This post may contain affiliate links. See our disclosure policy.
Pomodoro Sauce is a simple, delicious Italian sauce made from fresh tomatoes, basil and garlic. We went all the way to Italy to learn this recipe and now we are sharing it with YOU!
Featured with this recipe
- Ingredients in Authentic Italian Pomodoro Sauce
- What Pomodoro Sauce Is
- What Pomodoro Sauce ISN’T
- The Art of Making Pomodoro Sauce
- The Tomatoes
- Can I use Pomodoro Sauce on Homemade Pizza?
- Fun Fact:
- Frequently Asked Questions about Pomodoro Sauce
- More Italian Favorites
- How To Make Pomodoro Sauce (Sugo di Pomodoro)
- Pomodoro Sauce (Sugo di Pomodoro) Recipe
Sugo di Pomodoro is Italian for “tomato sauce”. And this classic Italian tomato sauce is truly the best sauce I’ve ever tasted. It’s not the same tomato sauce that we’re familiar with in the States. Tomato sauce in the U.S. comes in a can and tastes similar to tomato paste. In Italy, “tomato sauce” is an art form and also a staple in many recipes. I would even dare to say most Italians don’t even have a written Pomodoro sauce recipe. They just know it by heart (and taste). But use this recipe next time you want to try a classic, truly tasty sauce over your chicken Parmesan, Pasta Pomodoro or other favorite pasta dishes.
Ingredients in Authentic Italian Pomodoro Sauce
We learned how to make real, Italian pomodoro sauce from the chefs at the Accadamia MedEATerranea in Naples, Italy as part of our tour with the Greatest Tomatoes From Europe. Here’s what you need:
- Extra Virgin Olive Oil – Use for cooking the garlic, also used to lightly drizzle over the top for extra flavor after cooking.
- Garlic – Infuses the sauce with delicious, bright flavor
- Tomatoes – The main ingredient. The quality of your tomatoes (pomodori) can make or break this recipe. Don’t worry, I will elaborate below so you know how to get the best.
- Salt – Cuts the acidic taste of the tomatoes and brings out the true flavors
- Fresh Basil Leaves– Brings in the fresh, robust flavor that rounds out the sauce to perfection.
- Onions (optional) – adds extra flavor but is not required to make a true pomodoro sauce.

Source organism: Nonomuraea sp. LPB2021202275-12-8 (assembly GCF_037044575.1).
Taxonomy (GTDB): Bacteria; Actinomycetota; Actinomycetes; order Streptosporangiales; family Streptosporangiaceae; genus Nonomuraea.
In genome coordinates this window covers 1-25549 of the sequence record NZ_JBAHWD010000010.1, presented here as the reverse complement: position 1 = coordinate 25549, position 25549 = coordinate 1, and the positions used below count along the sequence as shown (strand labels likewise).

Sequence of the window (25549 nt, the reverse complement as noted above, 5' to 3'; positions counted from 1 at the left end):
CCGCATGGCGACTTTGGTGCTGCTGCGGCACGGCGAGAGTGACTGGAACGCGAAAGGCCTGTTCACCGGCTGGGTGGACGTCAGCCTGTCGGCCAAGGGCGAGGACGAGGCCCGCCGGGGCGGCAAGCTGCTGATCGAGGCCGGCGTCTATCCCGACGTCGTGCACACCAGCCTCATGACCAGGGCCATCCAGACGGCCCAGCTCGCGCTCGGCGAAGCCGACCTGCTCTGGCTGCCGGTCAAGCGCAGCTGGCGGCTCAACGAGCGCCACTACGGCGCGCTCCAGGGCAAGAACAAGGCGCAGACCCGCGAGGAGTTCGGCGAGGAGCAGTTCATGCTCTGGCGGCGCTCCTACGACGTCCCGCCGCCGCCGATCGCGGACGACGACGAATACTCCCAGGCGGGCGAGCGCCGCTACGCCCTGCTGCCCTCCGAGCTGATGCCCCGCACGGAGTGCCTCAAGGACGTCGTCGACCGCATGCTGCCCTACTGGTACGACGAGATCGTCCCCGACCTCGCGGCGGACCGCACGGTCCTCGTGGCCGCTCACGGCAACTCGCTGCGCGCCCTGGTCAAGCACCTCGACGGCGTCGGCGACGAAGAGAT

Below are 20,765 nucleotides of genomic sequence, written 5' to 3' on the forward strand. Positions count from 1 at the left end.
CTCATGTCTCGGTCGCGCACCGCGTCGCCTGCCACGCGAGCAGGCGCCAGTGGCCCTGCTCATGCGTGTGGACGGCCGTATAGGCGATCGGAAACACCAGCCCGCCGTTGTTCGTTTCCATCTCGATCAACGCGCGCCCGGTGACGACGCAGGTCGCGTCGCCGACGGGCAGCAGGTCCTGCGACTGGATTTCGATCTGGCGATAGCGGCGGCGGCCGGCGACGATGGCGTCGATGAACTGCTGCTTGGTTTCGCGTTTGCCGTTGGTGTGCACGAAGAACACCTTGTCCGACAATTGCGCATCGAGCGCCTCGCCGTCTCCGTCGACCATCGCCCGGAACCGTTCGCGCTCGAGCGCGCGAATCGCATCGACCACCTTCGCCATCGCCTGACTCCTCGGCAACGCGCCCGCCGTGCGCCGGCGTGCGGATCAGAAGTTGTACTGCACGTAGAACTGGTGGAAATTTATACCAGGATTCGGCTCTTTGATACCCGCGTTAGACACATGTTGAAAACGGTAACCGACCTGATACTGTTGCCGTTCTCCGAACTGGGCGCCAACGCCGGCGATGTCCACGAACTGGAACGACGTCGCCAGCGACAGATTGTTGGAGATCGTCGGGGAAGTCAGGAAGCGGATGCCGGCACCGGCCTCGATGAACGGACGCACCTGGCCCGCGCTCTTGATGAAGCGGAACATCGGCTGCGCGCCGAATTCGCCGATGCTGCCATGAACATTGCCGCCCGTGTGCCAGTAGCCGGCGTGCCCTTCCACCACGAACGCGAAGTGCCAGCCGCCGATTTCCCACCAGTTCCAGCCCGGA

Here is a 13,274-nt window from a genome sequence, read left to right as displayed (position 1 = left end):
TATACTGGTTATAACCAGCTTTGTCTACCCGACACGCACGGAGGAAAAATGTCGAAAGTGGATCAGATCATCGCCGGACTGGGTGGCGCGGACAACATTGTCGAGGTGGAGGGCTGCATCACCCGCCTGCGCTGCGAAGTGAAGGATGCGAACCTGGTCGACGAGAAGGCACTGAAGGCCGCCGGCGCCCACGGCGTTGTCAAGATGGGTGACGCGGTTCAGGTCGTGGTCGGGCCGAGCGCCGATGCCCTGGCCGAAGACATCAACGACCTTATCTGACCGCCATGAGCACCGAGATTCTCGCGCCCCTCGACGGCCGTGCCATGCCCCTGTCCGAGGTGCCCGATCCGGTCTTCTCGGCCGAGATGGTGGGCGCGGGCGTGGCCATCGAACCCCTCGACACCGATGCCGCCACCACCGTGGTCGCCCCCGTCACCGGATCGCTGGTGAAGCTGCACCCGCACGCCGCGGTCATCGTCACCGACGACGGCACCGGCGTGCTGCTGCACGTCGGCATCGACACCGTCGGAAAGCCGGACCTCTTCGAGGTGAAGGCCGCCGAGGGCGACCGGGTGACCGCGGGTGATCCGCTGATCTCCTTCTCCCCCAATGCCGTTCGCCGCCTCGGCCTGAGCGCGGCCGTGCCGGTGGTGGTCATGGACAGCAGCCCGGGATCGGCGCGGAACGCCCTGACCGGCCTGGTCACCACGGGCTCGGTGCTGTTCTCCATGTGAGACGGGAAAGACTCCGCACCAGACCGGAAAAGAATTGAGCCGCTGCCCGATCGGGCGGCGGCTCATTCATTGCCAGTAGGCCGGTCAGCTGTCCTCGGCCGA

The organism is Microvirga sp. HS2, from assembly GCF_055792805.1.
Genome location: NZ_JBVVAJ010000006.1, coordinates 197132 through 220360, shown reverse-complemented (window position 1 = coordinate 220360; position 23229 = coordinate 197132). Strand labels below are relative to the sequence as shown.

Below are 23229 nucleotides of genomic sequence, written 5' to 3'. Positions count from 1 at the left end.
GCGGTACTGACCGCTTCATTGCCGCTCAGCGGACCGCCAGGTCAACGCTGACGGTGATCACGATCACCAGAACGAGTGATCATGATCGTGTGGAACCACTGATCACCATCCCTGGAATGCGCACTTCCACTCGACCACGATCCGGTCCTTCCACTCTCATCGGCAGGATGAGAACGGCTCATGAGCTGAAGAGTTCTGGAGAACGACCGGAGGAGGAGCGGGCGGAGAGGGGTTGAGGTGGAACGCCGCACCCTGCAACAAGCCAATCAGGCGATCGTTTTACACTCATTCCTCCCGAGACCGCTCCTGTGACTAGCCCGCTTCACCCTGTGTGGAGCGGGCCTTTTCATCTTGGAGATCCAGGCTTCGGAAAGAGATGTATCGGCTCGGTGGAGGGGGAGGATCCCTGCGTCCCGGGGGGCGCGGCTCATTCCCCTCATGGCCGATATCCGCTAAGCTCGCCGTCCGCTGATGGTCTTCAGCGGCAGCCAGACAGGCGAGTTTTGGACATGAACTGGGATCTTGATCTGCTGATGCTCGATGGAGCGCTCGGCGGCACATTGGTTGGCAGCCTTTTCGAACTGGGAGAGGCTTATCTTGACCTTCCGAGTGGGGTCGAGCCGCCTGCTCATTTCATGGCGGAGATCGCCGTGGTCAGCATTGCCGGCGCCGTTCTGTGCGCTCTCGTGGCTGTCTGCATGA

What Pomodoro Sauce Is
Pomodoro sauce is…
- simple. Just a few easy ingredients that you can find at most grocery stores.
- smooth. The texture is smooth and saucy and will beautifully coat any pasta. The liquidity of this sauce is smooth, not too runny and not too thick.
- flavorful. Though the ingredients are simple, the flavor profile is bright and savory.
- light. Pasta al Pomodoro (pasta with tomatoes) is just that. It’s a quick, no frills, light pasta dish.
What Pomodoro Sauce ISN’T
Pomodoro sauce is NOT…
- complicated. With pomodoro sauce, less is MORE. You won’t need to add Italian seasoning, oregano, peppers, red peppers, red pepper flakes, thyme, fresh herbs or other spices to this delicate sauce.
- chunky. Ok I hate that word, but still. Coarsely chopped ingredients are better suited for marinara sauce, ragu, or bolognese.
- meaty. This sauce doesn’t need Italian sausage, ground beef or anything else. If you are looking for a meaty, robust pasta sauce, try our Meaty Bolognese sauce.
The Art of Making Pomodoro Sauce
Pomodoro sauce is made by sautéing a little garlic in olive oil and then whole tomatoes are added and simmered until they become soft. The longer you cook down the tomatoes the more the juices will release and the better it will taste. Once they are soft you can blend them with an immersion blender (or regular blender) until smooth. Add some basil and toss with your favorite pasta or over homemade potato gnocchi.
Add salt all throughout the process. Add a little at the beginning and then continue to add, a little at a time, as the sauce cooks. Taste as you go and stop once you get it just right. It might take making it a few times but eventually you will get it down.
As mentioned above, this recipe is all about the tomatoes. You can’t just grab any ol’ can of whatever tomatoes you find on the shelf at the store and expect a good quality pomodoro sauce. Some care needs to be taken in finding the right ones. You have two choices here: Fresh or canned.